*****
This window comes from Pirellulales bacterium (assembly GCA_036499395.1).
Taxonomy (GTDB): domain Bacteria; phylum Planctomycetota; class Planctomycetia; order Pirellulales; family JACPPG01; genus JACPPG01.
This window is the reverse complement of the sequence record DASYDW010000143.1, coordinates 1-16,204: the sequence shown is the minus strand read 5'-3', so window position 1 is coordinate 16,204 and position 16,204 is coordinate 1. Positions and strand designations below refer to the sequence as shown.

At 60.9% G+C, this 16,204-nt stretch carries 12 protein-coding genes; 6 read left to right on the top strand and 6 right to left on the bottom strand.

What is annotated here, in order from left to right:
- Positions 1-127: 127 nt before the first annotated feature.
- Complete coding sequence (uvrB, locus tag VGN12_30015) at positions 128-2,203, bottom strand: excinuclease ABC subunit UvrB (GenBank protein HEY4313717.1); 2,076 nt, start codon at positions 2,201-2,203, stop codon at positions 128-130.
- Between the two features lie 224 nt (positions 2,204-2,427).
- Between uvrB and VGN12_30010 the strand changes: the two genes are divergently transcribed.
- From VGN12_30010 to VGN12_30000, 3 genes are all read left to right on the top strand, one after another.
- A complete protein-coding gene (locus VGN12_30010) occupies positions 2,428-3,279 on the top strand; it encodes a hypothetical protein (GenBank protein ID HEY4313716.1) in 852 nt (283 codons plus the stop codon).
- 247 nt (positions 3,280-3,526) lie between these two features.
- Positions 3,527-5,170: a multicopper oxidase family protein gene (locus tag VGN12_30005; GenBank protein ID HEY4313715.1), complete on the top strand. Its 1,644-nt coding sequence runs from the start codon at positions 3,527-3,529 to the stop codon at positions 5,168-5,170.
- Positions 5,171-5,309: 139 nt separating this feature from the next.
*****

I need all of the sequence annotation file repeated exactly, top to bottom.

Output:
This window comes from Pirellulales bacterium (assembly GCA_036499395.1).
Taxonomy (GTDB): domain Bacteria; phylum Planctomycetota; class Planctomycetia; order Pirellulales; family JACPPG01; genus JACPPG01.
This window is the reverse complement of the sequence record DASYDW010000143.1, coordinates 1-16,204: the sequence shown is the minus strand read 5'-3', so window position 1 is coordinate 16,204 and position 16,204 is coordinate 1. Positions and strand designations below refer to the sequence as shown.

At 60.9% G+C, this 16,204-nt stretch carries 12 protein-coding genes; 6 read left to right on the top strand and 6 right to left on the bottom strand.

What is annotated here, in order from left to right:
- Positions 1-127: 127 nt before the first annotated feature.
- Complete coding sequence (uvrB, locus tag VGN12_30015) at positions 128-2,203, bottom strand: excinuclease ABC subunit UvrB (GenBank protein HEY4313717.1); 2,076 nt, start codon at positions 2,201-2,203, stop codon at positions 128-130.
- Between the two features lie 224 nt (positions 2,204-2,427).
- Between uvrB and VGN12_30010 the strand changes: the two genes are divergently transcribed.
- From VGN12_30010 to VGN12_30000, 3 genes are all read left to right on the top strand, one after another.
- A complete protein-coding gene (locus VGN12_30010) occupies positions 2,428-3,279 on the top strand; it encodes a hypothetical protein (GenBank protein ID HEY4313716.1) in 852 nt (283 codons plus the stop codon).
- 247 nt (positions 3,280-3,526) lie between these two features.
- Positions 3,527-5,170: a multicopper oxidase family protein gene (locus tag VGN12_30005; GenBank protein ID HEY4313715.1), complete on the top strand. Its 1,644-nt coding sequence runs from the start codon at positions 3,527-3,529 to the stop codon at positions 5,168-5,170.
- Positions 5,171-5,309: 139 nt separating this feature from the next.